ANAHEIM, Calif. – The Houston Astros didn't even need to lift their bats from their shoulders to chase Shohei Ohtani from another wild performance in the second inning.
Almost four hours later, Ohtani provided another worry for Angels fans when the two-way star said he felt discomfort in his pitching arm after his first home mound start since returning from Tommy John surgery.
Alex Bregman hit an RBI single in the 11th inning, Blake Taylor escaped two bases-loaded jams to earn his first major league victory in his hometown stadium, and the Astros rallied for a 6-5 victory over Los Angeles on Sunday.
Before those two dramatic extra innings, Ohtani started the day by issuing five walks and getting only five outs before getting pulled from his second rough start of the season. Afterward, the Angels sent Ohtani to get an MRI on his pitching arm, raising concern for a player who has worked his way back diligently from elbow ligament replacement surgery in late 2018.
“That first inning was outstanding,” said Angels manager Joe Maddon, who apparently wasn't aware Ohtani was headed for an MRI during his postgame interview. “Velocity was up. He looked very comfortable. I saw some positive signs with him.”
Those positive signs won't mean much if Ohtani has another injury setback. Any sustained absence would be a double blow to the struggling Angels, who use Ohtani as their designated hitter on most days between his pitching starts.
After a strong eight-pitch first inning, Ohtani walked his first three batters of the second. He struck out Houston’s next two hitters, but walked Dustin Garneau and George Springer to force in runs.
Maddon pulled Ohtani after he had thrown 42 pitches in the second and his velocity flagged. Before the injury news, it looked like mild progress: Ohtani failed to get an out last weekend in Oakland while facing six batters in his first start since 2018.
Bregman also homered for the Astros, and Josh Reddick delivered the tying RBI single in the ninth as Houston took two of three at Angel Stadium.
Taylor (1-0), an Orange County native, retired Brian Goodwin on a soft fly to center with the bases loaded to end his first major league victory.
"It’s a funny thing to go out to an old place I used to watch games and get a win for the other team," said Taylor, a Dana Hills High School product. “Angel Stadium will have a special place in my heart. So many childhood memories, but now (one) from my adult life. Hopefully I have a long career and play many teams here.”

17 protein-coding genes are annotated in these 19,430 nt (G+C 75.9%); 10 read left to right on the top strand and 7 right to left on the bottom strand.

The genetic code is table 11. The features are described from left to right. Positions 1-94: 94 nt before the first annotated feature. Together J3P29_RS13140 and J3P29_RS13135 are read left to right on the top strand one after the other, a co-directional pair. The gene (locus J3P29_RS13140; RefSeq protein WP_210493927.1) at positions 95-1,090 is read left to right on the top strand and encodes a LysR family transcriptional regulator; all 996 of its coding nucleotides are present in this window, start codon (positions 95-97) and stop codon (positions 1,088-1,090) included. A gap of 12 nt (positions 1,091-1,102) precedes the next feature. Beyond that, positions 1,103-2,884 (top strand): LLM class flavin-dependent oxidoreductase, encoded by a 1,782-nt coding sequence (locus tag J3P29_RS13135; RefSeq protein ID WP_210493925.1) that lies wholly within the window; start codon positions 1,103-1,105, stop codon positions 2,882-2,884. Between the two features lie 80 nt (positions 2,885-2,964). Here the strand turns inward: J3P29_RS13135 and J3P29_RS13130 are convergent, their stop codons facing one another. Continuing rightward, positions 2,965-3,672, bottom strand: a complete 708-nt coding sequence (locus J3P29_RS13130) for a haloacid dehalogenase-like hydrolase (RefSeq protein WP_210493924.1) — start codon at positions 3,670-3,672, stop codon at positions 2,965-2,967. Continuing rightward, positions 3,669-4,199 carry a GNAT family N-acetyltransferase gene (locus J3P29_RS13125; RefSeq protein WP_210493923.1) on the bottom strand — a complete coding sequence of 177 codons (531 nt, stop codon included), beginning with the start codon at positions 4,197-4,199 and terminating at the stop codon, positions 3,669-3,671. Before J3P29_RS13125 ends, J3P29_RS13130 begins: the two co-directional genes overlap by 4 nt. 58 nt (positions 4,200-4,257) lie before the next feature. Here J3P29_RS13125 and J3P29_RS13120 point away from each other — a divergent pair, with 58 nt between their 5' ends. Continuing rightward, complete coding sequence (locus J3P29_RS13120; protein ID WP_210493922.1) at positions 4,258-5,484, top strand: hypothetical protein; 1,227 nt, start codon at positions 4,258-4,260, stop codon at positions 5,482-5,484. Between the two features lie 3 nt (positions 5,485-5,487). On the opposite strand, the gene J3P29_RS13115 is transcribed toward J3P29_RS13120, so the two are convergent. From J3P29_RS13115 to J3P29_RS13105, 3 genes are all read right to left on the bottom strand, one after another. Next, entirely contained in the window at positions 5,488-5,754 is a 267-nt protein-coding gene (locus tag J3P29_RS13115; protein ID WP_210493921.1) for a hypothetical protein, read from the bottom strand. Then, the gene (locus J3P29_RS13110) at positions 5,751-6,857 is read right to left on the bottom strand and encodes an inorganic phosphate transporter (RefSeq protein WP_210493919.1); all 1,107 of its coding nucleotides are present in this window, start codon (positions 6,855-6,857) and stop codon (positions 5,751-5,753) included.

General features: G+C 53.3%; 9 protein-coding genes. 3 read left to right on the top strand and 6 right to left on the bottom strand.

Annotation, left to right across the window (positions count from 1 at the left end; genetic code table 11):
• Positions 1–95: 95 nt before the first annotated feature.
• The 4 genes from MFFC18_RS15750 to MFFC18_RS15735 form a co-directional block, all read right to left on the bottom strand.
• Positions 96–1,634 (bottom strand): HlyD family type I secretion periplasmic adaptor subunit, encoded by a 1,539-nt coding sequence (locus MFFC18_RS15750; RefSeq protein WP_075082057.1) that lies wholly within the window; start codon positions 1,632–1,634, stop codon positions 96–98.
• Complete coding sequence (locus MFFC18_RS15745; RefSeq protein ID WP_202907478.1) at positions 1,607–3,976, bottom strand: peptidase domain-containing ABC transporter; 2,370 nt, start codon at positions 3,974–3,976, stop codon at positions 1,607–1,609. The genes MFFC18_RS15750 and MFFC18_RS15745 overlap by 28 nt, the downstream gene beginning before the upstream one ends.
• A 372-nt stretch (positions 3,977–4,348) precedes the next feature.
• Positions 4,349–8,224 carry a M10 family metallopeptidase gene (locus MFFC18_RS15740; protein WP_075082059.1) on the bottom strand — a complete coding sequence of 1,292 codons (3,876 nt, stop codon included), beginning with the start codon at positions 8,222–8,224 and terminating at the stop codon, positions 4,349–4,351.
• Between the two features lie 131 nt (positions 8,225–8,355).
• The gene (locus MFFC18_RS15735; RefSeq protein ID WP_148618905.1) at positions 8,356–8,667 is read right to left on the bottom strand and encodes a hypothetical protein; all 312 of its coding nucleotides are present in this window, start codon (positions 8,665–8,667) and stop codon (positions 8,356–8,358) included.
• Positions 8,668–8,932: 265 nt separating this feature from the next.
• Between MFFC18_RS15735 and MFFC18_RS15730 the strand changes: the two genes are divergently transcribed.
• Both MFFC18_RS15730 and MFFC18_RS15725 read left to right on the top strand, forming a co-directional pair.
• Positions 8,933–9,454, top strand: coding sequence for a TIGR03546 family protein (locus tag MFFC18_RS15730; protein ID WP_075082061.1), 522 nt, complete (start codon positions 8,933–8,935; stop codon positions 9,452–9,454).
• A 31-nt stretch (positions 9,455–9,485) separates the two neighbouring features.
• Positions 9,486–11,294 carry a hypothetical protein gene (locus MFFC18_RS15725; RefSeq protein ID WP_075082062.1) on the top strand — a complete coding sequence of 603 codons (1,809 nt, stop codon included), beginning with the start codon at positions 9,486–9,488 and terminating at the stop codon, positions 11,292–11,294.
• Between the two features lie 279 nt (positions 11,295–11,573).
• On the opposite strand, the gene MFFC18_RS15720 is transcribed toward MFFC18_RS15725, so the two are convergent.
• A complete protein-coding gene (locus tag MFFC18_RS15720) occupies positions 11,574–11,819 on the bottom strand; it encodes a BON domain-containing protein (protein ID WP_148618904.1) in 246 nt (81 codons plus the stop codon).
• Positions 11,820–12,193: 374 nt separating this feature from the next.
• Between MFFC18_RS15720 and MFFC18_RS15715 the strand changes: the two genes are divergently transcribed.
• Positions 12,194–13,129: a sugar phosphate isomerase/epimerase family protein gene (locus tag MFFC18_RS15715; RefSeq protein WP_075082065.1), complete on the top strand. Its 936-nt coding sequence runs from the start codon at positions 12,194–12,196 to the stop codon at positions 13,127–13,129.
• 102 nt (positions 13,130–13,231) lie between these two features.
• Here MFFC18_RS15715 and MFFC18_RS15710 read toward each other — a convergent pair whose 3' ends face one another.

Albert Pujols hit a grand slam for the Angels in the third inning. The shot off Josh James was his 658th career homer, pulling him within two of Willie Mays for fifth place in baseball history.
But the Astros' injury-plagued pitching staff came up big for the rest of the day.
“We got some great work from our bullpen,” Houston manager Dusty Baker said. “We needed this game badly. We certainly didn’t want to go below .500. We’re all tired. We need a day off tomorrow.”
Framber Valdez relieved James in the fourth and tossed six scoreless innings for the Astros before the Angels scored with their automatic runner in the 10th. Valdez’s 6 1/3 innings was the longest relief outing by an Astros pitcher since 1994.
Both teams scored in the 10th, with Kyle Tucker advancing on two fly balls in the Astros' hitless half. Michael Hermosillo drove in Anthony Rendon with a leadoff single for the Angels, but Matt Thaiss took a called third strike from Taylor with two outs and the bases loaded.
Bregman drove in automatic runner George Springer in the 11th with Houston's only extra-inning hit. The Angels loaded the bases in the bottom half with two walks, but Taylor finished strong.
Jacob Barnes (0-2) pitched two innings of one-hit relief for the Angels.
Ty Buttrey had the most disappointing performance out of the Angels' struggling bullpen, which has blown five saves in 10 games. Michael Brantley led off the ninth with a double, and pinch-runner Myles Straw scored on Reddick's single.
The grand slam was the 15th of Pujols' career and his first since June 2017. He has hit 60 homers against the Astros, the most by any opponent.
The Astros got help in the 10th when Taylor Ward made a tough catch on Carlos Correa’s leadoff drive to right, but then apparently forgot about the automatic runner on second and took his time returning the ball to the infield, allowing Tucker to tag up.
Astros: Closer Roberto Osuna went on the injured list with right elbow soreness and flew back to Houston for an MRI exam. He abruptly left Houston's loss Saturday in the ninth inning.
Angels: 2B Tommy La Stella sat for the second straight day with a stiff neck.
Astros: Baker hasn't said who will start Tuesday night when the Astros open a three-game series at Arizona.
Angels: Maddon hasn't said who will take the mound Tuesday night in Seattle to open a six-game road trip.
More AP MLB: https://apnews.com/MLB and https://twitter.com/AP_Sports